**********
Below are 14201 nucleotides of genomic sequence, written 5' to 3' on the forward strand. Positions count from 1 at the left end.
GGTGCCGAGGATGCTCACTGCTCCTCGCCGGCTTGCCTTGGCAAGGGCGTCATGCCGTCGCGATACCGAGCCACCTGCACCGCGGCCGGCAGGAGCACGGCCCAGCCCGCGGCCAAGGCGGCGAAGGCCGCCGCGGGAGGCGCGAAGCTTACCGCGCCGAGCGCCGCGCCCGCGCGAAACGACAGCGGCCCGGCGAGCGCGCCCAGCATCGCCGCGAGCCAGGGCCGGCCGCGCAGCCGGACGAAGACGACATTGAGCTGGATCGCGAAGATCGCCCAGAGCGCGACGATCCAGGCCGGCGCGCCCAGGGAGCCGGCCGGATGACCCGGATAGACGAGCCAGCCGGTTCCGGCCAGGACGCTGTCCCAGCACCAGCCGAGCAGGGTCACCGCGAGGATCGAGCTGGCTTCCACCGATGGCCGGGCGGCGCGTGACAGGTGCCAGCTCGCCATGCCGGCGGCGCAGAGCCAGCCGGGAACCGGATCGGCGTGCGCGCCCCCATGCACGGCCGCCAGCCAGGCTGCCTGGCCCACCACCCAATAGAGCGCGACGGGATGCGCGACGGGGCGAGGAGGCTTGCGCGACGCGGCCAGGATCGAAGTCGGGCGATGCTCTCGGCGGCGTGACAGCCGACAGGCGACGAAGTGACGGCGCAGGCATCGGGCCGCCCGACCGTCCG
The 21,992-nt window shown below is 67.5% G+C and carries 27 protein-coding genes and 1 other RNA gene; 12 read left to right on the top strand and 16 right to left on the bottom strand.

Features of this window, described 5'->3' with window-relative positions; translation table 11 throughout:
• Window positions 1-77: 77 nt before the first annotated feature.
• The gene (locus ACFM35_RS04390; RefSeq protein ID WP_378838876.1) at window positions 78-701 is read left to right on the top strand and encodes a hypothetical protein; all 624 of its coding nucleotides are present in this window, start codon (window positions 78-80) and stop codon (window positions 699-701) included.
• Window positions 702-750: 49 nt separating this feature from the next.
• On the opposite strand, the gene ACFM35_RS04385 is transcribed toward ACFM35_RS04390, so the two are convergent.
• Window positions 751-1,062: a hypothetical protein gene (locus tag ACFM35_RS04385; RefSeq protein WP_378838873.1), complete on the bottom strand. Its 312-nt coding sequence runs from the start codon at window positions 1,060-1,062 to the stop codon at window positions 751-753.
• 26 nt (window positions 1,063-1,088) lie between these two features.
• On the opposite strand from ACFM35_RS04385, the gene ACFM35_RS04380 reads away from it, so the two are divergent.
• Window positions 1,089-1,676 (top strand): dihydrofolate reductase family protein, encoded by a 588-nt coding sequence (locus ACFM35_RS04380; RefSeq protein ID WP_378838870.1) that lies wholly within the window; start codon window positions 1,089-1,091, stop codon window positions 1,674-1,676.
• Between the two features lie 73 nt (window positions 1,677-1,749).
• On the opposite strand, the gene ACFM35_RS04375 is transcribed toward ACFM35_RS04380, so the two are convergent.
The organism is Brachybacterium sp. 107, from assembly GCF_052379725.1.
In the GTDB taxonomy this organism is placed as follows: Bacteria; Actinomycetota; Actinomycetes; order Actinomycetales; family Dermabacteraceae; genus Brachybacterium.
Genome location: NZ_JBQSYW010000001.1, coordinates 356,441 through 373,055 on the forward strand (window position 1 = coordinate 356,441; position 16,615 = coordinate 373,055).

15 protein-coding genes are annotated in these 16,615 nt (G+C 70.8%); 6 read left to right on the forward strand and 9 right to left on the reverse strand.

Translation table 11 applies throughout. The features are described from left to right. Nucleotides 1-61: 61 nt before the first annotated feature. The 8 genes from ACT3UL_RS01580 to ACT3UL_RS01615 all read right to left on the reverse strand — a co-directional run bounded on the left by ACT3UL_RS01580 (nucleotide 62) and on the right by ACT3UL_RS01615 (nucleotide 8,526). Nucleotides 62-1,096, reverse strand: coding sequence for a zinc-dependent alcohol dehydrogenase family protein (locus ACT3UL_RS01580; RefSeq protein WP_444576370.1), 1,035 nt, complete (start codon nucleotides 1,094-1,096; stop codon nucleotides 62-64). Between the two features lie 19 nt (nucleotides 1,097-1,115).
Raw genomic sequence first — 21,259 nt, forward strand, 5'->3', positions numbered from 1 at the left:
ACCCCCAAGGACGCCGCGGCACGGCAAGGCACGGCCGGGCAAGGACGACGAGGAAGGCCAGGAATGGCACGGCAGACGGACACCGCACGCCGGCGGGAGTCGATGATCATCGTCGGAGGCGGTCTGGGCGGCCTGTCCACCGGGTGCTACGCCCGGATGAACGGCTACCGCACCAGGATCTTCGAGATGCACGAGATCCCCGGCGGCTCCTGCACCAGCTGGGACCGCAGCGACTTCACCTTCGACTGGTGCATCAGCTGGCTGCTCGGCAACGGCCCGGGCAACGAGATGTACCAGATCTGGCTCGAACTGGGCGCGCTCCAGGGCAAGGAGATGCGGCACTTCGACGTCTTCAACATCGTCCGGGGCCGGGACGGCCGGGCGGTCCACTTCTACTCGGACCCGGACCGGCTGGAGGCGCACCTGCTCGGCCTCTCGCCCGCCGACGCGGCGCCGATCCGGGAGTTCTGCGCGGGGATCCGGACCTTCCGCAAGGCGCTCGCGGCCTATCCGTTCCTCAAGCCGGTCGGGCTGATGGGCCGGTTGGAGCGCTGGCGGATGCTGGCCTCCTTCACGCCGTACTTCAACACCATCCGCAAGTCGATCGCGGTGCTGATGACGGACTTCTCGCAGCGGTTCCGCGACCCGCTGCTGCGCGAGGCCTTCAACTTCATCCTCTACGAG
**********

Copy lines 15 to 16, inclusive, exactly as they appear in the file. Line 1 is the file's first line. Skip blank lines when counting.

The organism is Brachybacterium sp. 107, from assembly GCF_052379725.1.
In the GTDB taxonomy this organism is placed as follows: Bacteria; Actinomycetota; Actinomycetes; order Actinomycetales; family Dermabacteraceae; genus Brachybacterium.